Money mastery is about connecting your values with your money habits. When life throws us a curve ball, we have to align our habits with our new reality. In order to be “in” mastery you must have the ability to shift and adjust when necessary—like learning to sail. If the wind shifts and you don’t adjust, you’ll either stop dead or get very wet.
Your ability to shift, change and adapt to whatever comes your way—resilience—is a necessary skill set to achieve mastery. We don’t all have it down, but there are those who exemplify it.
Take Mia and Tom. They are both in their mid-50’s and working to achieve their life goals (supporting their children’s college education and a retirement plan that includes some travel, some learning opportunities, some charity involvement and a lot of family time). During our last check-in six months ago, it seemed that the volume of Tom’s voice had increased to something just south of shouting. When I asked him why, he smiled sheepishly and told me that Mia’s hearing wasn’t so good and he had to increase his volume so she could hear. As her hearing had become more impacted, he adjusted his volume automatically.
That day, we discussed the unexpected acceptance of their youngest child into a five-year master’s program. While they hadn’t counted on that fifth year, they were willing to shift resources to help out. Mia committed to shifting her projected retirement date to accommodate this new opportunity. The meeting ended—loudly—but with some important decisions made.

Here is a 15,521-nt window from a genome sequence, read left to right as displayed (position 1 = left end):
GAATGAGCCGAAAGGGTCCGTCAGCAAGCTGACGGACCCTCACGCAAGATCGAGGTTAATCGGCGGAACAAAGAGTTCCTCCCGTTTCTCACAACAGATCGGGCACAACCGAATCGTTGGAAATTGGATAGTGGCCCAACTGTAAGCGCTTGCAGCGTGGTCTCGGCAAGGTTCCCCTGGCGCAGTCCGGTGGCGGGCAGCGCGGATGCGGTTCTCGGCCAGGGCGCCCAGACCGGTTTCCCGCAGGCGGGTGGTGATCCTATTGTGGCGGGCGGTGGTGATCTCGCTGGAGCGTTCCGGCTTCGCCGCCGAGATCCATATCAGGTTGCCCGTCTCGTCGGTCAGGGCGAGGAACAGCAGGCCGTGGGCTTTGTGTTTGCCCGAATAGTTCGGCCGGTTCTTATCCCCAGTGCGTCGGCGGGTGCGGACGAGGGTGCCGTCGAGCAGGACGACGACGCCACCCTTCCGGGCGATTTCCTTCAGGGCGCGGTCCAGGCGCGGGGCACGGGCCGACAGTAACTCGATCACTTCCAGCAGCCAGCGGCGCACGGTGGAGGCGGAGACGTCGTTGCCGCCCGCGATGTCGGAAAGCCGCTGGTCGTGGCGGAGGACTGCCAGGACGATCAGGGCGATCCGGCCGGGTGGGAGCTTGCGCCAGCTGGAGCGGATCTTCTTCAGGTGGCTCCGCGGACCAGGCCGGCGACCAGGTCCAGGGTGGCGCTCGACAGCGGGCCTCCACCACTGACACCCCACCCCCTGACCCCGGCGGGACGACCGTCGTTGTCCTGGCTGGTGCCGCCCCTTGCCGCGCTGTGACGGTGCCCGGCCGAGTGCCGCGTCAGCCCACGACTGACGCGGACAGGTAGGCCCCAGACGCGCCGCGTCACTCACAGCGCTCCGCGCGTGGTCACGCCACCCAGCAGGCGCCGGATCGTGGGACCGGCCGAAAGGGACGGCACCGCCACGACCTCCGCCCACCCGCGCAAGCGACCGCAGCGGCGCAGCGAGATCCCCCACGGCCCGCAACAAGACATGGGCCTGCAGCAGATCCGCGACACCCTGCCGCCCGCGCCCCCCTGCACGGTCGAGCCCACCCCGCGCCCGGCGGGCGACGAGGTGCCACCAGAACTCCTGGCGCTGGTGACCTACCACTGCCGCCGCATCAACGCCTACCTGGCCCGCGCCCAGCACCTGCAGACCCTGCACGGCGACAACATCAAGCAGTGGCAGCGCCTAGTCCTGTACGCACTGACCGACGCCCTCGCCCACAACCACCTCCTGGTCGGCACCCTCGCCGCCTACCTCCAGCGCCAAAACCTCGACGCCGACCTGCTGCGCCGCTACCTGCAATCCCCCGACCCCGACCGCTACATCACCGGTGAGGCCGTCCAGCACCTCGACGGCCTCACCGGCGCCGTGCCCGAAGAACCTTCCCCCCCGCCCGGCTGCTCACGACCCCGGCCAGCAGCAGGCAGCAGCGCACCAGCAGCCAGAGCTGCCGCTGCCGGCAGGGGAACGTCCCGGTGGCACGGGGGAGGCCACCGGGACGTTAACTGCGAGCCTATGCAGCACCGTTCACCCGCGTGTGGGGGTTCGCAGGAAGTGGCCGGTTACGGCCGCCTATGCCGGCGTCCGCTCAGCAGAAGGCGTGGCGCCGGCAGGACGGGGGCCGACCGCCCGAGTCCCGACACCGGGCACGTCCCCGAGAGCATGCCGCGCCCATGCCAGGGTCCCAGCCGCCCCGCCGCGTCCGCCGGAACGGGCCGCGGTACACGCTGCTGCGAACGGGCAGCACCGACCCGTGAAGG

Fast forward six months. As we began, I noticed Tom was practically whispering. I was a little taken aback by the dramatic shift in tone and volume and asked about it. Tom laughed as Mia studied the conference room table. It turned out that Mia’s hearing was fixed with a little maintenance at the doctor’s office—and now anything above a whisper produces a reminder not to shout. We all had a good laugh and continued at a much lower decibel level to accommodate Mia’s newly super-sensitive hearing.
Mia announced that she had received an unexpected bonus –which would supply a significant portion of the funds needed for the 5th year education plan. They were back on track and feeling very good about their progress on their financial life plan. The meeting ended on an upbeat—albeit quieter—note.
Tom shifted his volume and Mia shifted her retirement plans to meet their circumstances. They are flexible and maintain positive expectations. Their money mastery allows them to see the difference between a “problem” and an “opportunity.”
Money mastery is all about handling whatever comes—because you have the mental and financial ability to do so. If the slightest change or challenge creates chaos, you might need to recalibrate your mastery meter.
Sometimes, that little voice in the back of your head shouts at you to make decisions that might feel right in the moment, but will leave you feeling miserable in the long run.
It isn’t easy to ignore the constant calling to buy, spend, enjoy, waste or be overly frivolous with your hard earned cash; your job is to turn down the volume on that voice while you turn up the speaker on the one that encourages you to make good financial choices.
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